2. Reminders of what it’s like out there: Only in meetings do I witness this story in a way I can’t doubt: “I was doing well so I tapered my meetings.  I decided I was more together now so I could drink normally, and I did great for a couple weeks: I’d have a drink or two and stop.  But then it took off, worse than ever, and I had no brakes…”  The person isn’t just saying this.  You can see it.  You can hear it.  My friend Carl came back a near skeleton.  Others end up in the psyche ward.  And some just plain old wanna die.
  3. Chances to help others, to be of use:  Meetings give an opportunity for service work, whether by making the coffee or reaching out to someone who’s new or hurting.  It’s a spiritual axiom that when I give, I get.
  4. Learning from others: At almost every meeting, myrolodex internal Rolodex of AA wisdom gets updated with cool stuff – like this Rolodex metaphor!  Last spring I learned of Drop the Rock, a great book on Steps 6 and 7.  A month ago I heard the excellent term “awfulizer” for that part of my mind that jumps to worst case scenario.
  5. Laughter: Succinctly stated truths of experience we’d thought to be ours alone are what drive all great stand-up comedy.  My fellows are fuckin’ hilarious.  And laughter heals.
  6. Love, love, love:  At that big meeting, another friend responded to the young woman’s question about why we need meetings:  “It’s the love. This room is full of it.  We know each other, we love each other.  We’re family. We’re like a good mafia.”  He pointed out people here and there, naming memories that connected them.  To my friend, the chair, he said, “We saw you when you were out there, man, and it hurt my heart.  You were ridin’ your bike, you had this big ole abscess on your arm and your eyes were dim and you’re all like, ‘It’s cool!’  But we knew it wasn’t.  I’m so glad you made it back, man!”

Threads connected me, too, to so many in that room.  Over there was the young woman with multiple sclerosis I called from a parking lot in a panic at my cancer diagnosis, who comforted me and has miraculously cured her own symptoms.  Here was that wise-ass guy I thought would never make it, whom I just saw at Starbucks reading the Big Book to a teenage junkie – also present.  That suicidal girl I sat down with on those steps twelve years ago, who now has a beautiful marriage and toddler and sometimes cuts my hair – I sent her a smile.

rainbow_heart

As for the “good mafia” part – it’s true we take care of each other.  I’ve edited cover letters, resumes, and financial aid requests that helped people move ahead in life.  Alcoholics have built my deck, given me (amazing) facials, fixed my car, rewired my home, split my firewood, built my website, changed my locks, fixed my sink, and more – much of it for free.  And what’s more, all borrowed when I stood atop the 14,380′ summit of Mount Rainier the first time were my ice axe, crampons, helmet, harness, gaters, shell pants, and goggles – from alcoholic climbers.  Who else does that?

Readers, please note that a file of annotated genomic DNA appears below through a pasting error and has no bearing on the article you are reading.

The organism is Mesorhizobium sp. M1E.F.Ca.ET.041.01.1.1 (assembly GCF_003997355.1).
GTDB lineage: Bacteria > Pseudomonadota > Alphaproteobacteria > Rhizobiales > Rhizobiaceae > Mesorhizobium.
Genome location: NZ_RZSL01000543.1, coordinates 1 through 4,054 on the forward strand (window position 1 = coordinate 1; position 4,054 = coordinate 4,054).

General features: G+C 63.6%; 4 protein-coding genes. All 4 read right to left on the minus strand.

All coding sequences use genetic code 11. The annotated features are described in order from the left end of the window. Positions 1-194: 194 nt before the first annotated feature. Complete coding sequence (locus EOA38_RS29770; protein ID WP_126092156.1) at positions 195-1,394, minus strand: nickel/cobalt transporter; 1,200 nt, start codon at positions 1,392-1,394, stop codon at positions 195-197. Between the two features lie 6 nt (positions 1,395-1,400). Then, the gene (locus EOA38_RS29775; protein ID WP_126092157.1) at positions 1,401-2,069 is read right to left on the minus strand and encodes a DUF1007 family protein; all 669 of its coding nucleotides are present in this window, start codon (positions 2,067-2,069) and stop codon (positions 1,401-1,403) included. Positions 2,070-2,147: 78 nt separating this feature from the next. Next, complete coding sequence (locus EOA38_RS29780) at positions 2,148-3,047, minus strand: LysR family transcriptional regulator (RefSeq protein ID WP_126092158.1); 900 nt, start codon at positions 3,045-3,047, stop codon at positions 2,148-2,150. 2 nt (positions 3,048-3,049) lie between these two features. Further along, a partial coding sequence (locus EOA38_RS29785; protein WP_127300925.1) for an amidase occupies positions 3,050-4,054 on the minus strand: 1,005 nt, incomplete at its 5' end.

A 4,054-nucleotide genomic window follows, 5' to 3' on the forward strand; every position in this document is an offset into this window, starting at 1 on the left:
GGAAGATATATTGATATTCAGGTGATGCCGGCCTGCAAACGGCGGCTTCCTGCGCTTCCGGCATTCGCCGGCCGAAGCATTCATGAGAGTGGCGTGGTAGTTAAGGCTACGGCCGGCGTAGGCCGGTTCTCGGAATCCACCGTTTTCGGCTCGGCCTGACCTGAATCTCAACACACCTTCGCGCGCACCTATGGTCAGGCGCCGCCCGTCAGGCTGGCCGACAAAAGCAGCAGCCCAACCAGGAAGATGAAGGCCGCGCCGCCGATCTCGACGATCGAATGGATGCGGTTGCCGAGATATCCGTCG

We’re not drunk.

We’re not dead or wishing we were, as we did for years.

Because the truth is, alcoholism made only one mistake: it’s the same for all of us (Rolodex item #557).  By meeting and sharing our stories, we call out this disease on its cunning, insidious lies and take steps toward a higher power that kicks its hoary ass.

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Anxiety vs. Prayer

I’m often scared.  A lot has changed for me in 21 years of sobriety, but serenity still comes and goes.  Recently, it went.  I don’t know if it’s because something pretty traumatic happened to me about a year ago or because some part of my brain just kicks in now and then to broadcast a low-level, relentless alarm: We’re in trouble.  We’ve screwed up.  Shit is NOT okay.Anxiety

Hello, anxiety!

By definition, anxiety’s empty and formless, like someone invisible. Since our brains can’t get a handle on that ambiguous “arggghhh,” we tend to clothe it in various worries.  Anxiety almost never appears in the nude.

For me, it’s most often dressed as finances: I don’t make enough money, so X will happen.  But it can sport all kinds of other great outfits: I’m missing out, getting old, doing it wrong, gonna be alone, or have cancer again.  Maybe ISIS will seize a nuke, the “biggie” earthquake will flatten Seattle, or global warming and ocean acids will collapse our ecosystem.  What if a massive asteroid collides with Earth, wiping out life on our planet?  Did I remember to turn off the stove?

This is not to say none of these issues merit concern.  That’s why they lookcyrus-money-dress so damn foxy on anxiety!  But concern about a particular issue is not the same as a distrust of life itself.  My ego is trying to save me.  It’s remembering past pains and rejections and anticipating more, trying to prep me to outsmart them so I can lessen the blow of impending disaster.

Except – there’s nothing wrong.

A major difference between addiction and sobriety lies in awareness.  When I was drinking, I assumed all my thoughts held validity, so I needed a big gun like booze to blow them out of the water, never mind what else I destroyed.  The greatest gift from the 12 Steps has been the detachment to recognize my thoughts and feelings – even intense ones – as brain activity (see Eckhart Tolle and Gabor Mate) and turn to god for help with them.